Reaction to New Family Law Reforms

New changes were introduced today, Tuesday 22nd April 2014, to speed up the way that family law courts work.

The most obvious changes will be the creation of a single Family Court for England and Wales, as well as provisions from the Children and Families Act, which will be implemented.

The reaction to the changes has been mixed. Justice Minister Simon Hughes MP said that "this year's changes mark a significant moment for the family justice system", adding that the new Family Court "will create a much simpler system, with all levels of judge being able to sit in the same building and greater flexibility for cases to be allocated to the right judge from the start."

His view differs to that shown by The Law Society who welcome the benefits of the changes but feel they are undermined by the legal aid cuts.

The Law Society president Nicholas Fluck said:

"The Law Society supports these changes, but the problem for many separating and divorcing couples is getting access to legal advice to help them through the court process, or to find alternatives to court. The cuts in legal aid for family law have put people off from seeking advice and support from solicitors who can explain where they stand and what their rights are.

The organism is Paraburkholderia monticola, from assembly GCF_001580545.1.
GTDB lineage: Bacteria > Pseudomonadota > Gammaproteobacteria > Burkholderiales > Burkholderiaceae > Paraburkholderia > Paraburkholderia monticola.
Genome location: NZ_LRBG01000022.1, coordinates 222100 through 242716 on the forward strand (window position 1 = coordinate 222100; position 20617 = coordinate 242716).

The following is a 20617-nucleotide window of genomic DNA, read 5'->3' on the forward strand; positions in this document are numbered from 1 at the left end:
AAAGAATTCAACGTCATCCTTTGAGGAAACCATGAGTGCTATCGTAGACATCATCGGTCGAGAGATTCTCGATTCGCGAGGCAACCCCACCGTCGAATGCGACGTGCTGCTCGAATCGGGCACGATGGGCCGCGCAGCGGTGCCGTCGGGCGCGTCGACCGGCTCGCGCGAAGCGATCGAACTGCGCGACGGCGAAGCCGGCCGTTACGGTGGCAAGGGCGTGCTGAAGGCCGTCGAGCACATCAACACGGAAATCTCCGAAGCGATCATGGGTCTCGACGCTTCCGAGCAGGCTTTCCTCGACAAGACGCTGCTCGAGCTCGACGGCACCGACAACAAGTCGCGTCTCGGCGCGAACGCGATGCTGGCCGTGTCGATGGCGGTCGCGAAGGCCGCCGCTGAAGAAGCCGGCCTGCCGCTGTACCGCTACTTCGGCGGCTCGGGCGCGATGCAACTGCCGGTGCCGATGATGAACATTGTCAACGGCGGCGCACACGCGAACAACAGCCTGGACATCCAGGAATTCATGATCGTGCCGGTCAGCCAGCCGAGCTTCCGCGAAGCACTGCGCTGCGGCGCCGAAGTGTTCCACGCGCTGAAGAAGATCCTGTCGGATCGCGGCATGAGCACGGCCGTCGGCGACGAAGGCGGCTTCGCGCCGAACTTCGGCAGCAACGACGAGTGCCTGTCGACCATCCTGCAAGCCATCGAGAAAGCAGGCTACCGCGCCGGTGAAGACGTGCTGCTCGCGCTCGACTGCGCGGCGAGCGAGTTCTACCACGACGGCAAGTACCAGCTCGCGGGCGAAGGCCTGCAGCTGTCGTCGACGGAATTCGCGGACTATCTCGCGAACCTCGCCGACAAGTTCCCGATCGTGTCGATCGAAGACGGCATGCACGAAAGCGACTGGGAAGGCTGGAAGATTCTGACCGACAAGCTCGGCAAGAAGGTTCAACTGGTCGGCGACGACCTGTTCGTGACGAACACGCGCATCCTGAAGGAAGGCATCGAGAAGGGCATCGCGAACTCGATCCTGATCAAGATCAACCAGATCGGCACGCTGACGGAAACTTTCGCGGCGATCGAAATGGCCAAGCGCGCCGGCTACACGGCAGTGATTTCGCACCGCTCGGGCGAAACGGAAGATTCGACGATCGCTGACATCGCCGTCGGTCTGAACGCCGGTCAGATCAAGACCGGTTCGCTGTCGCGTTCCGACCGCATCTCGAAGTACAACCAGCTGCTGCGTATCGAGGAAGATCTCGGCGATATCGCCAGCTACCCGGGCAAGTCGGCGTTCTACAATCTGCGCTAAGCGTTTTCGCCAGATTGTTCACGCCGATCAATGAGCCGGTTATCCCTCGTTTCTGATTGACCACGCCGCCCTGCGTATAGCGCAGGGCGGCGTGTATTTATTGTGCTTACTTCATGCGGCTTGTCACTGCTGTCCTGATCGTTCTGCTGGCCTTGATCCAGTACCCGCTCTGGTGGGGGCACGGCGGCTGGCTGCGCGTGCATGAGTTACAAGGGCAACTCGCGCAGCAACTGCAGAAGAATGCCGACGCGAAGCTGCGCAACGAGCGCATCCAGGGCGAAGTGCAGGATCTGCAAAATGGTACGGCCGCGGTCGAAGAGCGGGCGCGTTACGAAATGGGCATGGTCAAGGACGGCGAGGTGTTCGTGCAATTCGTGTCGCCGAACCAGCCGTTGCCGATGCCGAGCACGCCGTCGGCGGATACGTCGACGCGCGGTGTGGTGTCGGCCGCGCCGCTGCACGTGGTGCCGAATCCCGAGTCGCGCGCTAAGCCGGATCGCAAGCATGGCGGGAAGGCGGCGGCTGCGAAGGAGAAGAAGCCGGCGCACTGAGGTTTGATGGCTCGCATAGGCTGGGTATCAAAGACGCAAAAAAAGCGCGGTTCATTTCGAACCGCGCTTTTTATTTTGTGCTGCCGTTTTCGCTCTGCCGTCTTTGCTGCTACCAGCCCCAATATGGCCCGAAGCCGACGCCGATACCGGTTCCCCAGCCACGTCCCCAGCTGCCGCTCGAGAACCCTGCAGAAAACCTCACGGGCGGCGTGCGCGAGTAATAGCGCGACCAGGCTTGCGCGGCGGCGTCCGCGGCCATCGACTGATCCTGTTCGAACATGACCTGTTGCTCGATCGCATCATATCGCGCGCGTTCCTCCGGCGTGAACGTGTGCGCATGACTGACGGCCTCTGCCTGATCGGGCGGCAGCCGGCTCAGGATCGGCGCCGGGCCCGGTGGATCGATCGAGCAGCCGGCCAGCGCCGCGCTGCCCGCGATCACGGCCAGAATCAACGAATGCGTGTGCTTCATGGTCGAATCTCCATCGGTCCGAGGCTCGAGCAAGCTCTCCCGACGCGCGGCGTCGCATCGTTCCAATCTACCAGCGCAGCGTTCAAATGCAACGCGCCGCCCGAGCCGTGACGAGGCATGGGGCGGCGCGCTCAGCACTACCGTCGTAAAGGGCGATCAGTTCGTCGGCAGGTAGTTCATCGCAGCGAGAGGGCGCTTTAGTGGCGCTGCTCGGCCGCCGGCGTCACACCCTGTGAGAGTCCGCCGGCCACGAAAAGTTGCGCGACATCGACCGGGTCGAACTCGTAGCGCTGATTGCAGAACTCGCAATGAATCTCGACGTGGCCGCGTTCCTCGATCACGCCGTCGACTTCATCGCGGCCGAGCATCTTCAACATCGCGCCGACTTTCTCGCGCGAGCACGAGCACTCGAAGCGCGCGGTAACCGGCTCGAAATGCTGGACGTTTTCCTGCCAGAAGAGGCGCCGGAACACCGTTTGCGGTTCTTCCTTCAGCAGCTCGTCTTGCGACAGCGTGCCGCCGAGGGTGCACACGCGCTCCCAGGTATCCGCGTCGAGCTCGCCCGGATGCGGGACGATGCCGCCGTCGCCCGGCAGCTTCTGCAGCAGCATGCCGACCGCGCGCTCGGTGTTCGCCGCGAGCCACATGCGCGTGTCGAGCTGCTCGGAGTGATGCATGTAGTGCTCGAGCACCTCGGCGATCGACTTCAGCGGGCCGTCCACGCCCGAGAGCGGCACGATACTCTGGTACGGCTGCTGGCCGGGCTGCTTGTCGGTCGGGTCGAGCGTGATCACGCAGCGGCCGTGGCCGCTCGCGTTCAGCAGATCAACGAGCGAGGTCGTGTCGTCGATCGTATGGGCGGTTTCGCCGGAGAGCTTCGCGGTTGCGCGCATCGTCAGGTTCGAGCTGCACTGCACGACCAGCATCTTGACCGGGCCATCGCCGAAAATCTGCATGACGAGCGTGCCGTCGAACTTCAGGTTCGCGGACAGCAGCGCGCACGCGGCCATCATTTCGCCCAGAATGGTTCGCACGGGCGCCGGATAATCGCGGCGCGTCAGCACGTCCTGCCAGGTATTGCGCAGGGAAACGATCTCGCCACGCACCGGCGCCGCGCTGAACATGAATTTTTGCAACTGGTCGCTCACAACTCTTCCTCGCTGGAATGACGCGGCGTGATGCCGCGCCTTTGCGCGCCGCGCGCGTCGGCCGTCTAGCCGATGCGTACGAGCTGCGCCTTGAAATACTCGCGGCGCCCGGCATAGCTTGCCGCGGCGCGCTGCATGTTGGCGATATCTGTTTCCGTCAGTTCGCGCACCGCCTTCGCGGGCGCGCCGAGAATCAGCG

"It's important that victims of domestic violence can still get legal aid and that legal aid is still available for family mediation. However, the fact that more and more people are representing themselves in the family courts is leading to more delay."

BBC News have specified that the changes will address a range of shortcomings, and will include rules to ensure the following:

  • Care cases are normally completed within six months in a single Family Court, replacing the current three-tier court system in family cases
  • Separating couples must attend a mediation awareness session before taking disputes over their finances or their children to court
  • Limits on the amount of expert evidence that can be used in cases involving children, only being permitted when it is necessary to resolve the case justly

In the same piece their legal correspondent,

"The new 26-week time limit should mean speedier and better outcomes for vulnerable children. But there are risks. If a biological parent is on a drug or alcohol rehabilitation programme lasting a year, it is unclear whether the time limit for the care case will be extended.

"There is a power to extend the 26-week period if it is necessary to resolve the case justly, but this is new law and no one quite knows how it will be applied."

It's therefore safe to say that there are many different views on the recent changes to Family Law and much for members of the public to be aware of. So if you need any Family Law advice then please don't hesitate to get in touch.

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